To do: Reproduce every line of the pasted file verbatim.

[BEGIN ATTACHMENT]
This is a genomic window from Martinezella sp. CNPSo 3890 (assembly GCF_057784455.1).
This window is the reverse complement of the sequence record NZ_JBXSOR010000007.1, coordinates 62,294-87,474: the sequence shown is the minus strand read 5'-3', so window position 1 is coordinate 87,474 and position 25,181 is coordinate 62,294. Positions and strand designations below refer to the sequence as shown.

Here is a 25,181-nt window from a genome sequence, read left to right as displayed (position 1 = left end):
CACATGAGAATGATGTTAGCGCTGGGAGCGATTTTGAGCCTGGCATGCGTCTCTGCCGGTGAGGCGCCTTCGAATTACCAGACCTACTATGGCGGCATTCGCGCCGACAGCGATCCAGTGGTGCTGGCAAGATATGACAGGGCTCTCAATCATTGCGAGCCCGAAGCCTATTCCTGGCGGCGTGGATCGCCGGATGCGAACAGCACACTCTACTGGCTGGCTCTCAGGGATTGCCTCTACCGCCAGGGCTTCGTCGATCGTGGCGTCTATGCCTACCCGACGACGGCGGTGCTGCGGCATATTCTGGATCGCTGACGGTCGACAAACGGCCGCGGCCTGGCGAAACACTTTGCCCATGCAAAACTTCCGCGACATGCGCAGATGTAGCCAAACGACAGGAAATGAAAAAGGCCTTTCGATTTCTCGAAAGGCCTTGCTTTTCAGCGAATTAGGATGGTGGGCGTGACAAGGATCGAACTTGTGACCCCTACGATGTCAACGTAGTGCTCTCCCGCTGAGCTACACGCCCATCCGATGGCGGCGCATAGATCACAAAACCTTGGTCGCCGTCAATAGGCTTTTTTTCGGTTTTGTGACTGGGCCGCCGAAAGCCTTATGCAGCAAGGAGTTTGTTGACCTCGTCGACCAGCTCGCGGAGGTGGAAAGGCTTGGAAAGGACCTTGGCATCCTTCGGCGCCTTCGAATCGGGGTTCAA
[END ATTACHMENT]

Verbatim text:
This is a genomic window from Martinezella sp. CNPSo 3890 (assembly GCF_057784455.1).
This window is the reverse complement of the sequence record NZ_JBXSOR010000007.1, coordinates 62,294-87,474: the sequence shown is the minus strand read 5'-3', so window position 1 is coordinate 87,474 and position 25,181 is coordinate 62,294. Positions and strand designations below refer to the sequence as shown.

Here is a 25,181-nt window from a genome sequence, read left to right as displayed (position 1 = left end):
CACATGAGAATGATGTTAGCGCTGGGAGCGATTTTGAGCCTGGCATGCGTCTCTGCCGGTGAGGCGCCTTCGAATTACCAGACCTACTATGGCGGCATTCGCGCCGACAGCGATCCAGTGGTGCTGGCAAGATATGACAGGGCTCTCAATCATTGCGAGCCCGAAGCCTATTCCTGGCGGCGTGGATCGCCGGATGCGAACAGCACACTCTACTGGCTGGCTCTCAGGGATTGCCTCTACCGCCAGGGCTTCGTCGATCGTGGCGTCTATGCCTACCCGACGACGGCGGTGCTGCGGCATATTCTGGATCGCTGACGGTCGACAAACGGCCGCGGCCTGGCGAAACACTTTGCCCATGCAAAACTTCCGCGACATGCGCAGATGTAGCCAAACGACAGGAAATGAAAAAGGCCTTTCGATTTCTCGAAAGGCCTTGCTTTTCAGCGAATTAGGATGGTGGGCGTGACAAGGATCGAACTTGTGACCCCTACGATGTCAACGTAGTGCTCTCCCGCTGAGCTACACGCCCATCCGATGGCGGCGCATAGATCACAAAACCTTGGTCGCCGTCAATAGGCTTTTTTTCGGTTTTGTGACTGGGCCGCCGAAAGCCTTATGCAGCAAGGAGTTTGTTGACCTCGTCGACCAGCTCGCGGAGGTGGAAAGGCTTGGAAAGGACCTTGGCATCCTTCGGCGCCTTCGAATCGGGGTTCAA